A hacking group claims to have broken into two email accounts maintained by Norwegian mass murderer Anders Behring Breivik, the far-right extremist who killed more than 70 people in attacks that shocked the world last month.
The hacking crew, who call themselves Noria, reportedly hacked into Breivik's email accounts after earlier taking over a Twitter profile maintained by the domestic terrorist.
The group is said to have handed over information from the hacked email accounts to a freelance journalist Kjetil Stormark, with the request that he pass on the material to police investigating the mass killings.
Information from the email accounts may well be helpful for the police in forming a better picture of who Breivik was talking to and the content of these discussions. But any fruits of what started out as an illegal hacking act would be inadmissible in court. It would have been much better from this aspect if police had obtained a court order and gained access to the accounts, thus preserving the chain of evidence. ISPs could have been asked to comply with court orders to facilitate this process. It is not even beyond the bounds of possibility that Breivik himself might have supplied his login credentials.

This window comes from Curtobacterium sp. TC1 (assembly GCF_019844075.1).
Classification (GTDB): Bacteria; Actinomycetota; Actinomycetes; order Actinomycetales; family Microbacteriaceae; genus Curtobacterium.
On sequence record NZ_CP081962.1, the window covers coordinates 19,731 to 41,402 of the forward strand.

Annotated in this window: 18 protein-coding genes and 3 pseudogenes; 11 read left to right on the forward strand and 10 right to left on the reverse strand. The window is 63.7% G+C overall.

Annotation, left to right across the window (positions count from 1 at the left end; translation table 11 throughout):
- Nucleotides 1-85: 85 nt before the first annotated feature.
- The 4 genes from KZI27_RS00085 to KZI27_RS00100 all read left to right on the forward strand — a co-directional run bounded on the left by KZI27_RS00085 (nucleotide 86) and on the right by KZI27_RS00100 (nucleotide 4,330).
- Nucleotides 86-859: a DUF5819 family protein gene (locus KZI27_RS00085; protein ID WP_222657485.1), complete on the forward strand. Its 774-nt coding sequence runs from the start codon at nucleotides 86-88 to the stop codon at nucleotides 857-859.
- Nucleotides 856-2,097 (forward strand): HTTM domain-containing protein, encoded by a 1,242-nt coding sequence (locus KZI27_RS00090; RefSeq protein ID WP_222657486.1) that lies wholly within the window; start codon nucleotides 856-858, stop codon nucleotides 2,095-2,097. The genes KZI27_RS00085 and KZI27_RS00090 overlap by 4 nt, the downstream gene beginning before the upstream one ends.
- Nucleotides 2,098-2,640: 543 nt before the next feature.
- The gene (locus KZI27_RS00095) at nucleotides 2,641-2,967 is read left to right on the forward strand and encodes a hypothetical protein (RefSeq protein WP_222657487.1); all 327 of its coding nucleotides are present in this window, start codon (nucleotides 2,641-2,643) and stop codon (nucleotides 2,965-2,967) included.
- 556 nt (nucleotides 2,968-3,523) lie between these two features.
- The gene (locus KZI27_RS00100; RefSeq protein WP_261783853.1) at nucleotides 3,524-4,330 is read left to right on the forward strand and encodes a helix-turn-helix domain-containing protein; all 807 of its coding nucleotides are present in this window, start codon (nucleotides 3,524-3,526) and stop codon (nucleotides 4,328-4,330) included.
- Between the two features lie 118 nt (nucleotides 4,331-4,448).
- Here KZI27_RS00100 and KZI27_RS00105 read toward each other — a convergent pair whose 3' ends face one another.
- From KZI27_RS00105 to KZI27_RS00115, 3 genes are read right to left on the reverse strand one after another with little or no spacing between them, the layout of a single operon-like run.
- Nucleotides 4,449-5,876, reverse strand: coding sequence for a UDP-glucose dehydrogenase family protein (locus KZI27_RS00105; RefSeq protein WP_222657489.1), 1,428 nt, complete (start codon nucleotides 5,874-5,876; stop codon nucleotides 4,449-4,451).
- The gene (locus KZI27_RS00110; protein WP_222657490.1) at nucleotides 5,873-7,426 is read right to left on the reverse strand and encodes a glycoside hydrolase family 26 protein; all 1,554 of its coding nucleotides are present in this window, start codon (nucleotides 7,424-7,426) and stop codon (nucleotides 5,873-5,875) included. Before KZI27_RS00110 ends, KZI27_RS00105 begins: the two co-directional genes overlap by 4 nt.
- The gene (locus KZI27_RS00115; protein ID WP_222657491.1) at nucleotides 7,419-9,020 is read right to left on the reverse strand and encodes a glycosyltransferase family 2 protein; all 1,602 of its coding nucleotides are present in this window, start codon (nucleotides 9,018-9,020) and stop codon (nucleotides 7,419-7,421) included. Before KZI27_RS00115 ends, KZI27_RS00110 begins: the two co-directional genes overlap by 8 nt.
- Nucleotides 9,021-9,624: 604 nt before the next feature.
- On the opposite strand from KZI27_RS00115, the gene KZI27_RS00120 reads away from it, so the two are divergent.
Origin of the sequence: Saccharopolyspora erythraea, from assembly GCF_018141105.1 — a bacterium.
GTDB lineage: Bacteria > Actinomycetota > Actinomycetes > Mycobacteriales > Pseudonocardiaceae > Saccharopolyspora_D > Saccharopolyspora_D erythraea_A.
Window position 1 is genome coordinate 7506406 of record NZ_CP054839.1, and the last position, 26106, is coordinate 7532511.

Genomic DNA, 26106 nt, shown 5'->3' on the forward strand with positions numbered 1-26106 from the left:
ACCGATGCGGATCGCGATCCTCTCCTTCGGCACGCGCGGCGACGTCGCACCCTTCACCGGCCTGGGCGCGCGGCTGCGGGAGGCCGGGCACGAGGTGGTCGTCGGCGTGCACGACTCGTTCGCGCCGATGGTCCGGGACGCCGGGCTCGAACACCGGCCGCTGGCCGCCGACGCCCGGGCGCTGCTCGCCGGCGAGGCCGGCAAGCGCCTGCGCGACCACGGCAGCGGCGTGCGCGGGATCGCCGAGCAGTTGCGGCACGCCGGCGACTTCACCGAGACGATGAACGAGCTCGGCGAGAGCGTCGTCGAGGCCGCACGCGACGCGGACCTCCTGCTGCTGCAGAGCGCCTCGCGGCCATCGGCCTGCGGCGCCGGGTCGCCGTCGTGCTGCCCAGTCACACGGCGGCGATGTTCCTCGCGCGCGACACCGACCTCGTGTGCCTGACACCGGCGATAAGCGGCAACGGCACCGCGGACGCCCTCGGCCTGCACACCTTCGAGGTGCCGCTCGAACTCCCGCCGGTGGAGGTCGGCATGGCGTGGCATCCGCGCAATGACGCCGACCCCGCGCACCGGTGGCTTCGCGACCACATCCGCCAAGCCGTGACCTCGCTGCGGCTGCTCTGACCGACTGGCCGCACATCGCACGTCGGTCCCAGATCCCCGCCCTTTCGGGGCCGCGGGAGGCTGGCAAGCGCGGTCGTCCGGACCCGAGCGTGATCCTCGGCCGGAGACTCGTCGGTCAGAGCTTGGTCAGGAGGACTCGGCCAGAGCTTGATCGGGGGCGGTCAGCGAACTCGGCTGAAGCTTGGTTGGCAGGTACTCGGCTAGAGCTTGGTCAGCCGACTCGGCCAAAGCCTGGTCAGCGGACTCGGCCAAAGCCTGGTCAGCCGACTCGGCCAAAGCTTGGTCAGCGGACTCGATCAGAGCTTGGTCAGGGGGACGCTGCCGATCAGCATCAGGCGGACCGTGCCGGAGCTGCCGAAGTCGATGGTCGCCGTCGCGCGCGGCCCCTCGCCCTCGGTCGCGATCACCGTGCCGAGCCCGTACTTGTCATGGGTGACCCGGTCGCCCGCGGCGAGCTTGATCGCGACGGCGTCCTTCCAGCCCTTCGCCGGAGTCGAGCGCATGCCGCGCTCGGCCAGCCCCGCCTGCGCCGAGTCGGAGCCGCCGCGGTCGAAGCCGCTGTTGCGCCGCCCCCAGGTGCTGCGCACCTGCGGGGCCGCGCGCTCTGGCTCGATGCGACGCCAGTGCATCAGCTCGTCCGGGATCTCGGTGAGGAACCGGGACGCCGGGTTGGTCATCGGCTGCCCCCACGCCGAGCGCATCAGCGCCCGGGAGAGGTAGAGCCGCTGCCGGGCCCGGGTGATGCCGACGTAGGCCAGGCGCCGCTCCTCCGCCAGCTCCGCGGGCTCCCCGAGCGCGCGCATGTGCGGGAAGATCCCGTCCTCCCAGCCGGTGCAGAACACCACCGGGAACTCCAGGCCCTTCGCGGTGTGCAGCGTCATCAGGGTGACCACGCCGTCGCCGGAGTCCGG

Breivik detonated a car bomb he placed near government buildings in Oslo, causing eight deaths, before travelling to a youth camp organised by the ruling Labour Party on the island of Utøya and killing 69 in a shooting rampage. He confessed to these crimes but denies criminal responsibility.
The terrorist distributed an anti-Islamic tract decrypting "cultural Marxism", entitled 2083 – A European Declaration of Independence, electronically on the day of the dual attacks.
More commentary on the information security aspects of the story can be found in a blog post by Sophos here. ®
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